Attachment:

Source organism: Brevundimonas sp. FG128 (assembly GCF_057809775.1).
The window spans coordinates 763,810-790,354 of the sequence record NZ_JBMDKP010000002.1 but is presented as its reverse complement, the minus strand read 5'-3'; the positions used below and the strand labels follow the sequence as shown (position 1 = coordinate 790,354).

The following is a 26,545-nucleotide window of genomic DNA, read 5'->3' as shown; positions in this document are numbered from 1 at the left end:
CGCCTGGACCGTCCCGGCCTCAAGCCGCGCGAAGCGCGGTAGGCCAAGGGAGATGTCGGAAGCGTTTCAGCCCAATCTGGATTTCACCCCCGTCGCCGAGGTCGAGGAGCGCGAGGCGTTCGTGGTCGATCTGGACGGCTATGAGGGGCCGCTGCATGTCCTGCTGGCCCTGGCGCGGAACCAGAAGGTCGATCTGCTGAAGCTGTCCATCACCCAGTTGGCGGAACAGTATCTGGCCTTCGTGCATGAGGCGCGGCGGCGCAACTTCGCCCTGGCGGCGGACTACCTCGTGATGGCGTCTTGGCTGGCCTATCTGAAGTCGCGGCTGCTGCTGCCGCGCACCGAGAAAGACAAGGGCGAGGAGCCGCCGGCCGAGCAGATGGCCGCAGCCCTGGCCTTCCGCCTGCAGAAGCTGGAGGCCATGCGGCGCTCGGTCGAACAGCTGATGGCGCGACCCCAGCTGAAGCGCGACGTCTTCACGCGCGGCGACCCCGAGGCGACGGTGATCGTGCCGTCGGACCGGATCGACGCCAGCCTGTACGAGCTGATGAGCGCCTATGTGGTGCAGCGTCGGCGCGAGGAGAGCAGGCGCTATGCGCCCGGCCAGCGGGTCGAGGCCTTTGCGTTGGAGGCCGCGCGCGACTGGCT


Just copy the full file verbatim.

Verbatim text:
Source organism: Brevundimonas sp. FG128 (assembly GCF_057809775.1).
The window spans coordinates 763,810-790,354 of the sequence record NZ_JBMDKP010000002.1 but is presented as its reverse complement, the minus strand read 5'-3'; the positions used below and the strand labels follow the sequence as shown (position 1 = coordinate 790,354).

The following is a 26,545-nucleotide window of genomic DNA, read 5'->3' as shown; positions in this document are numbered from 1 at the left end:
CGCCTGGACCGTCCCGGCCTCAAGCCGCGCGAAGCGCGGTAGGCCAAGGGAGATGTCGGAAGCGTTTCAGCCCAATCTGGATTTCACCCCCGTCGCCGAGGTCGAGGAGCGCGAGGCGTTCGTGGTCGATCTGGACGGCTATGAGGGGCCGCTGCATGTCCTGCTGGCCCTGGCGCGGAACCAGAAGGTCGATCTGCTGAAGCTGTCCATCACCCAGTTGGCGGAACAGTATCTGGCCTTCGTGCATGAGGCGCGGCGGCGCAACTTCGCCCTGGCGGCGGACTACCTCGTGATGGCGTCTTGGCTGGCCTATCTGAAGTCGCGGCTGCTGCTGCCGCGCACCGAGAAAGACAAGGGCGAGGAGCCGCCGGCCGAGCAGATGGCCGCAGCCCTGGCCTTCCGCCTGCAGAAGCTGGAGGCCATGCGGCGCTCGGTCGAACAGCTGATGGCGCGACCCCAGCTGAAGCGCGACGTCTTCACGCGCGGCGACCCCGAGGCGACGGTGATCGTGCCGTCGGACCGGATCGACGCCAGCCTGTACGAGCTGATGAGCGCCTATGTGGTGCAGCGTCGGCGCGAGGAGAGCAGGCGCTATGCGCCCGGCCAGCGGGTCGAGGCCTTTGCGTTGGAGGCCGCGCGCGACTGGCT